Williams, Torre play large parts in Game 2
Posted: Friday October 15, 1999 02:28 AM
Joe Torre smiles at the press conference after his chess-play like decisions turned out for the win. AP
NEW YORK (AP) -- The final score was 3-2, but the real result was more like: Checkmate, in nine moves.
The eighth inning of Game 2 of the AL championship series was as much a chess match as a baseball game, as Red Sox manager Jimy Williams cleared his entire bench to avoid a loss that would put Boston down two games to nothing.
"Things were spinning," said Yankees manager Joe Torre, who was Bobby Fischer to Williams' Garry Kasparov as he deployed all available relief pitchers to protect New York's 3-2 victory on Thursday night.
"You just make a decision that you are going to empty your bullpen and go for it, and that is the chess game,' Torre said after taking a two games to none lead in the best-of-7 series. "The greatest part of managing is going back and forth with the other manager."
Torre went through four pitchers, and Williams used three pinch-hitters and two pinch-runners in the pivotal inning. Williams also sacrificed his designated hitter like a pawn defending its king, meaning the pitcher would have had to hit if his spot in the order came up to bat.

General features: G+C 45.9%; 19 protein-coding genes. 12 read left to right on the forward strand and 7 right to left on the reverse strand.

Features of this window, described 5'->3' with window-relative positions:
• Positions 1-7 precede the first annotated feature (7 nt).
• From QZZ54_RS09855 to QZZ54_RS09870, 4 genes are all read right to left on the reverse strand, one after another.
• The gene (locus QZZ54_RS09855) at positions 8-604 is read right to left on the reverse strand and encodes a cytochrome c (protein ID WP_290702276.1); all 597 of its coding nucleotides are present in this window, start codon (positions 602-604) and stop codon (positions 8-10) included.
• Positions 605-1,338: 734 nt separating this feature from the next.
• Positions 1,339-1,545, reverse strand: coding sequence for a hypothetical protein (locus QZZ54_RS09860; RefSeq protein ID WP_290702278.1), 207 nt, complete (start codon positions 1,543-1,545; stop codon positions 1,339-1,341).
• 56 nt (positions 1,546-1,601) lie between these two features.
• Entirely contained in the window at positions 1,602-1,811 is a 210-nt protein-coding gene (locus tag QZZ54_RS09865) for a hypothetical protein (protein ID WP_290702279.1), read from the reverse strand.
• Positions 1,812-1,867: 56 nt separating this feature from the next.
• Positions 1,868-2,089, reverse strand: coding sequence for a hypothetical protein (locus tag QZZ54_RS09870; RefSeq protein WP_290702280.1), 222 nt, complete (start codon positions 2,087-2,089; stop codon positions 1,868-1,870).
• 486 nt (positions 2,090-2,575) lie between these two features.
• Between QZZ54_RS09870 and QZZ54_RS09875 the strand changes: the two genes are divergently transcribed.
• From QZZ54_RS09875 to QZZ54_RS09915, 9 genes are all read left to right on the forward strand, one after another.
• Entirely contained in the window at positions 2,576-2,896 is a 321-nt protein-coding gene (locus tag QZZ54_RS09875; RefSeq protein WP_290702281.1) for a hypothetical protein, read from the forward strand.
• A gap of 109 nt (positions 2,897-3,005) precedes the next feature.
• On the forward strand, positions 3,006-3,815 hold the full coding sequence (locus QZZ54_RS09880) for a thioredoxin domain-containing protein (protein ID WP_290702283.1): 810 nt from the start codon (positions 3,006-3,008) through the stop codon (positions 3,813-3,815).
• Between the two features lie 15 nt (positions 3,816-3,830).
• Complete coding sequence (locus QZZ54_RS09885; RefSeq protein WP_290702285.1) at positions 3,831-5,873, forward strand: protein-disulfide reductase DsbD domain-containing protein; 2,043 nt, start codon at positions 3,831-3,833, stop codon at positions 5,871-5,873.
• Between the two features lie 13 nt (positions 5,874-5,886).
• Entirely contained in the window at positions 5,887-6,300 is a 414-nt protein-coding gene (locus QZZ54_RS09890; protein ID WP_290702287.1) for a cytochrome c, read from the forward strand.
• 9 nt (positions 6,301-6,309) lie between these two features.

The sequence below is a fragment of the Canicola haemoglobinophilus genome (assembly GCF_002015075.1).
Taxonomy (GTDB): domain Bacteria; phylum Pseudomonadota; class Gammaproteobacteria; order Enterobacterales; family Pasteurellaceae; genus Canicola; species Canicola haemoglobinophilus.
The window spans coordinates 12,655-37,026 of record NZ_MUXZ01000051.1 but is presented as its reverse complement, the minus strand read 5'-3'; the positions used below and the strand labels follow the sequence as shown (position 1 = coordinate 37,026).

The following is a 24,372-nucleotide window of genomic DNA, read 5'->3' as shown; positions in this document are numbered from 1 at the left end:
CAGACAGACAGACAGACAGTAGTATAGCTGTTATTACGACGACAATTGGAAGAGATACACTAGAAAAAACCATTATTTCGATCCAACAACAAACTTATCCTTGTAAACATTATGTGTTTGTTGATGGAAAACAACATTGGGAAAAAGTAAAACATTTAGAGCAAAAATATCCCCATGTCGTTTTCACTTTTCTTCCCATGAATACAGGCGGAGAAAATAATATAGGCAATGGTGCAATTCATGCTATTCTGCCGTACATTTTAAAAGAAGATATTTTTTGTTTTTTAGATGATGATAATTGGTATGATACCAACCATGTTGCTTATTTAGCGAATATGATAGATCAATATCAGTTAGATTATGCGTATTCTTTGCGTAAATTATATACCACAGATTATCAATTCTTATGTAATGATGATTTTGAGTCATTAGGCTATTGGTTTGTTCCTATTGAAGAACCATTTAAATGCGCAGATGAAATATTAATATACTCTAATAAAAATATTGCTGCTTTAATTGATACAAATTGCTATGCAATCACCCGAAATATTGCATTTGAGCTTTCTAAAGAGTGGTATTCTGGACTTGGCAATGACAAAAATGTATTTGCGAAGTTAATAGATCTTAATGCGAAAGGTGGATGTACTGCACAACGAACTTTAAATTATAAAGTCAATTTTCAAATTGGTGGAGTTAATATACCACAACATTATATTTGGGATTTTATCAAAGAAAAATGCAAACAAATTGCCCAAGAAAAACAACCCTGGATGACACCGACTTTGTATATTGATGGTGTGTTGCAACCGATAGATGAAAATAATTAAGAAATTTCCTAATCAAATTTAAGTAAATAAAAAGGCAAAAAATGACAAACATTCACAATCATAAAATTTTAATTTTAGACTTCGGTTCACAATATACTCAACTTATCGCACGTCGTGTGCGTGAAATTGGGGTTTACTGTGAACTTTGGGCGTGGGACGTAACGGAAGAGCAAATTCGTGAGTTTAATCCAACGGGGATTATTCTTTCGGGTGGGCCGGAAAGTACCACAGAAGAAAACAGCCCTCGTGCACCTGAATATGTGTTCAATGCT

"We didn't have more players, but we took a shot at it," Williams said. "We had the right people up. We had an opportunity. It just didn't work."
New York led 3-2 when Troy O'Leary doubled off Mike Stanton -- missing a homer by about six inches -- to lead off eighth inning. Jeff Nelson relieved and hit Mike Stanley with a pitch. Damon Buford ran for Stanley.
Jason Varitek sacrificed the runners to second and third. The Red Sox announced that lefty Scott Hatteberg would pinch hit for righty Darren Lewis and took one ball. Torre then brought in Allen Watson, and Lou Merloni pinch hit for Hatteberg with an 1-0 count; he drew an intentional walk to load the bases.
Butch Huskey hit for Trot Nixon, Ramiro Mendoza relieved, and Donnie Sadler -- Boston's last position player -- ran for Merloni. Huskey struck out on a 1-2 pitch, then Offerman hit an easy fly ball to center field.
"You've got to play for that inning," said Merloni, who admitted being personally disappointed that he could only contribute an intentional walk -- and just three-fourths of one, at that.
"You do everything you can to get that lead," he said. "Shifting people in and out, we're just trying to get the right matchup."
When Daubach, who had been the designated hitter, played first base in the bottom half, it meant that the pitcher would have to bat if Huskey's spot came up in the order.
"That was two good managers doing what they could to help their team win," said Paul O'Neill, who hit a go-ahead single in the seventh inning to set up the critical eighth. "You watch the moves, and then you sit back and see what they are all about."'
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